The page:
School Building Authority spends $750 million on construction - Business, Government Legal News from throughout WV

School Building Authority spends $750 million in new school construction

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The West Virginia School Building Authority has spent more than $750 million during the past three years to construct 128 new elementary, middle and high schools across the state.

Mark Manchin, executive director of the SBA, told members of the House Education Committee that 75 percent of West Virginia students attend school in better facilities than what was available in 1990. The $750 million that the state has spent came from lottery and excess lottery funds and pays not only for construction but also safety mechanisms. Manchin said other states should be envious of West Virginia schools.

"Invariably, we always think someone has it better," he said. "We don't have to take a backseat to anyone."

Delegate Brady Paxton, D-Putnam and vice-chairman of the House Education Committee, said the SBA is "on the cutting edge of innovation and green building technology." According to Manchin, many of the state's schools are LEED, or Leadership in Energy and Environmental Design, certified.

"Our schools are extremely energy efficient," he said. "If you go in our new schools, you'll see things you won't believe."

But energy efficiency isn't the only thing the SBA focuses on. Student safety is also a top priority. Manchin said many new schools include keyless or manned entries, which means pedestrians can't enter the building. The SBA also entered a $5 million contract with Patriot Services to digitally map all classrooms in West Virginia. This will aid first responders by showing them how the building is laid out and access points where they can reach students. Manchin said many of the students killed at Columbine High School in 1999 were killed after first responders were on the scene. He said with digital maps, first responders could have known how to access the students.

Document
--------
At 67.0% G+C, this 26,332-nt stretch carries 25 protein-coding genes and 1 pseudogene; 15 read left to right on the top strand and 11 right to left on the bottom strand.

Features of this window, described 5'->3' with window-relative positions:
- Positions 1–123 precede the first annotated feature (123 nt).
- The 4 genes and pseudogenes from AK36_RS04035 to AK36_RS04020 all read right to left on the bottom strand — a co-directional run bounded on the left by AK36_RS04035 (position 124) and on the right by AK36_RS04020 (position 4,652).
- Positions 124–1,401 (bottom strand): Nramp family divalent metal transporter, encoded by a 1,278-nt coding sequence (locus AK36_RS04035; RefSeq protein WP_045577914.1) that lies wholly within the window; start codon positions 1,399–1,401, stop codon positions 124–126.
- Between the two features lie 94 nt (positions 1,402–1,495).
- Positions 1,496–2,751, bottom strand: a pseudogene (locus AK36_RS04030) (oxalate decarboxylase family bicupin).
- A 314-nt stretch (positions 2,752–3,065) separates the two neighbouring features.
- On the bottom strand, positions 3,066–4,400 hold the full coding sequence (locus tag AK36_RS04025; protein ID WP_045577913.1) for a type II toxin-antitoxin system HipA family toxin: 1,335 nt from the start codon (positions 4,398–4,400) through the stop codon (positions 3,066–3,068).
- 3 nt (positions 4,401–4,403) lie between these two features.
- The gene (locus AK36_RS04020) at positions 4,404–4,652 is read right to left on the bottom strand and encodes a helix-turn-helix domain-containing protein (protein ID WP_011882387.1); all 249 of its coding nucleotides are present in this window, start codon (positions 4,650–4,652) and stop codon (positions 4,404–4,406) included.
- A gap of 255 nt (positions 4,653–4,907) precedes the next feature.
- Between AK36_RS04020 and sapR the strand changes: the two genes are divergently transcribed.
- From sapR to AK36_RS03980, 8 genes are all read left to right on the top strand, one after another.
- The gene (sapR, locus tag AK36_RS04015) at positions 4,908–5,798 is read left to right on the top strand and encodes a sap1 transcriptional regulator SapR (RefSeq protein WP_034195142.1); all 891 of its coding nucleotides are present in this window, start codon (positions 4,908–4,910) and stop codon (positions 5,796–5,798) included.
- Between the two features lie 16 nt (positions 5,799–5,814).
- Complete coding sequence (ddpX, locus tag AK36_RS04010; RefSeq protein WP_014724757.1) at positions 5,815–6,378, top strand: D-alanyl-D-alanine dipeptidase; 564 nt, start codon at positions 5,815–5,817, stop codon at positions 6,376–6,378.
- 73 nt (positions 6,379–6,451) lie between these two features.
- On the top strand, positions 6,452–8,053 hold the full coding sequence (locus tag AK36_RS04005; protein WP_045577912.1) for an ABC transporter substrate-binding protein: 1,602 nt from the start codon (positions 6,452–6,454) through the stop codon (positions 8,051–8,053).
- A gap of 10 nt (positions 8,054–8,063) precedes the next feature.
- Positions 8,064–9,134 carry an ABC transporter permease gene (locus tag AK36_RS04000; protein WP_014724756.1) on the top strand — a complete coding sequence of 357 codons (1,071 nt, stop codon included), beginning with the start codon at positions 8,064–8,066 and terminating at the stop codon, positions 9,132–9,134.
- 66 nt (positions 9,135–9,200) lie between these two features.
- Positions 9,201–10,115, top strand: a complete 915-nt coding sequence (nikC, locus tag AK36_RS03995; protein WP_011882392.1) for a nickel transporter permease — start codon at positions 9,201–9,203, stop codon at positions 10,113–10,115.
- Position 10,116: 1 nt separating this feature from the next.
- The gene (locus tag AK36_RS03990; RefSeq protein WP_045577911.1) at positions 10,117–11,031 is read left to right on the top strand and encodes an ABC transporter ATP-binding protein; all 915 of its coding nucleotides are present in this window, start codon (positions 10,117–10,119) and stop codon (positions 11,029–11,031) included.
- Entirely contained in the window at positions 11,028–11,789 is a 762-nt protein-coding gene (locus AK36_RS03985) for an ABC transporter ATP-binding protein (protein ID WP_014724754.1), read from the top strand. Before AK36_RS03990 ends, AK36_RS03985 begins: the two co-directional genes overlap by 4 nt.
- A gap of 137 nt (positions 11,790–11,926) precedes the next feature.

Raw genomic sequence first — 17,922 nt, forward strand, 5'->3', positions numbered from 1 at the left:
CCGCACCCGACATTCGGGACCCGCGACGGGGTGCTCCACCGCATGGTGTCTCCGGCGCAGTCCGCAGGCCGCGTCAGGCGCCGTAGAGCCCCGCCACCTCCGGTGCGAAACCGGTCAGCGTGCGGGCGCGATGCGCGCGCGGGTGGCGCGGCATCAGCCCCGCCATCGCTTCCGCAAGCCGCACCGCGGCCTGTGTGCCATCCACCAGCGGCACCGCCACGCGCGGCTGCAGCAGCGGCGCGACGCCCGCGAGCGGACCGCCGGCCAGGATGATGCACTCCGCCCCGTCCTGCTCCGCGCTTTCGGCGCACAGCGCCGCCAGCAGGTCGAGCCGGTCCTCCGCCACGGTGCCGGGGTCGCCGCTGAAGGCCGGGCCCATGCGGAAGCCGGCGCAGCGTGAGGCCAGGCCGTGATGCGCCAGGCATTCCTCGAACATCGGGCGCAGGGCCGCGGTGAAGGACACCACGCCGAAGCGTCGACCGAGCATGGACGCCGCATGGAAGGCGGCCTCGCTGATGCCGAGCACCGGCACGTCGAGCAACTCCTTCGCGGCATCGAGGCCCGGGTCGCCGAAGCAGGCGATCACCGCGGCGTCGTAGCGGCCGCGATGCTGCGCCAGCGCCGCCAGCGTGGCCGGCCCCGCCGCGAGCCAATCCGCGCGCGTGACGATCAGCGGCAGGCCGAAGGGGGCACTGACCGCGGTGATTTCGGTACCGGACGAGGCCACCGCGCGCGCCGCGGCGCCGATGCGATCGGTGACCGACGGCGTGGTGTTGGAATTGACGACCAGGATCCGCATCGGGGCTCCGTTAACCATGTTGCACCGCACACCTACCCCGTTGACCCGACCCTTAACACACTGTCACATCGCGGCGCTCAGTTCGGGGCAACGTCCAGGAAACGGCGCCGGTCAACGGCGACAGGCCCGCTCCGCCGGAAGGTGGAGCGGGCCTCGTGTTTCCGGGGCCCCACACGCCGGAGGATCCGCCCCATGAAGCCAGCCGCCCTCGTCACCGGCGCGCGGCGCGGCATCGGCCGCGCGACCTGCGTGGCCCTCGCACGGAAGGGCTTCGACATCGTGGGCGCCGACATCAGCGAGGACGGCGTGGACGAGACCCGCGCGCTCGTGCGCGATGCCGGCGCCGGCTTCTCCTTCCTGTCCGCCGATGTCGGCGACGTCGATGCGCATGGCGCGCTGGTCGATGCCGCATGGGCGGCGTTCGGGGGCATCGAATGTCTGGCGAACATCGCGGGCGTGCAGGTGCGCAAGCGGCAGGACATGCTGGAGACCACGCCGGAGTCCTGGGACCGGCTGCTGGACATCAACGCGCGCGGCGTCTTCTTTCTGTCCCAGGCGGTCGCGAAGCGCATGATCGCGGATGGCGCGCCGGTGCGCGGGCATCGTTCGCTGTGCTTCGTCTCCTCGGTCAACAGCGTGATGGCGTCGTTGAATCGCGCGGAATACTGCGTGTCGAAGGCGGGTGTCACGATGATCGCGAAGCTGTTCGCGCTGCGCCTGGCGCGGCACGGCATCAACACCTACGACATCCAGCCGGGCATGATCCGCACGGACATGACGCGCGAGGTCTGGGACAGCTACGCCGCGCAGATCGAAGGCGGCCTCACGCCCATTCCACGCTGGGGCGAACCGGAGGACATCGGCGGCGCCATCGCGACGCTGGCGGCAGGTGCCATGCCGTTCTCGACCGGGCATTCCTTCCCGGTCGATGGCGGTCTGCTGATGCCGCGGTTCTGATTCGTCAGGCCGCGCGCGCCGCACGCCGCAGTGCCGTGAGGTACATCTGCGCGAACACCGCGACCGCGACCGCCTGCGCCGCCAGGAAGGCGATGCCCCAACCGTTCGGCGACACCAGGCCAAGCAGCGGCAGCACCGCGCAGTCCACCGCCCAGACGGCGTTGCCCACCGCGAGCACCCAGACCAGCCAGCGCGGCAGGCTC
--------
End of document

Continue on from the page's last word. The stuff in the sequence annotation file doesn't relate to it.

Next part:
As a result of the contract, Manchin said, "35 counties have now been complete. By the end of next year, all 55 counties will have every single classroom digitally mapped."

The SBA also is conducting vulnerability assessments to gauge school safety and show which schools need safety improvements. For example, Manchin said, Wheeling Park High School has 120 exterior doors.

"How many of us actually give thought to that?" he asked the committee.

Manchin did not ask the committee to appropriate any more money to the committee, but he did point out that the cost of school construction is rising. A new middle schools costs between $15 million and $18 million, while a new high school could cost as much as $50 million. Although the SBA has spent less than half of its appropriated $1.6 billion, it can't necessarily keep up with accelerating costs. In absence of a bond sale, the SBA expects to have $13.4 million available in 2012 and $15.7 million in 2014.

"Things have changed," Manchin said.

The committee also approved a bill that would extend deadlines set forth in last year's Senate Bill 330 regarding higher education. House Bill 4078 is an interim bill that came out of the Legislative Oversight Committee on Higher Education Accountability and extends those deadlines to June or July 2012. Delegate Mary Poling, D-Barbour, who chairs the committee, pointed out that the House bill only extends timelines and does not change policy set forth in the Senate bill. She said because chancellor Brian Noland left the Higher Education Policy Commission, some of the deadlines in the bill "were just not feasible."

An amendment submitted by Delegate David Perry, D-Fayette, pushed back the deadline for institutions to fully fund classified employee pay schedules to October 2011. That deadline had been set at October 2010

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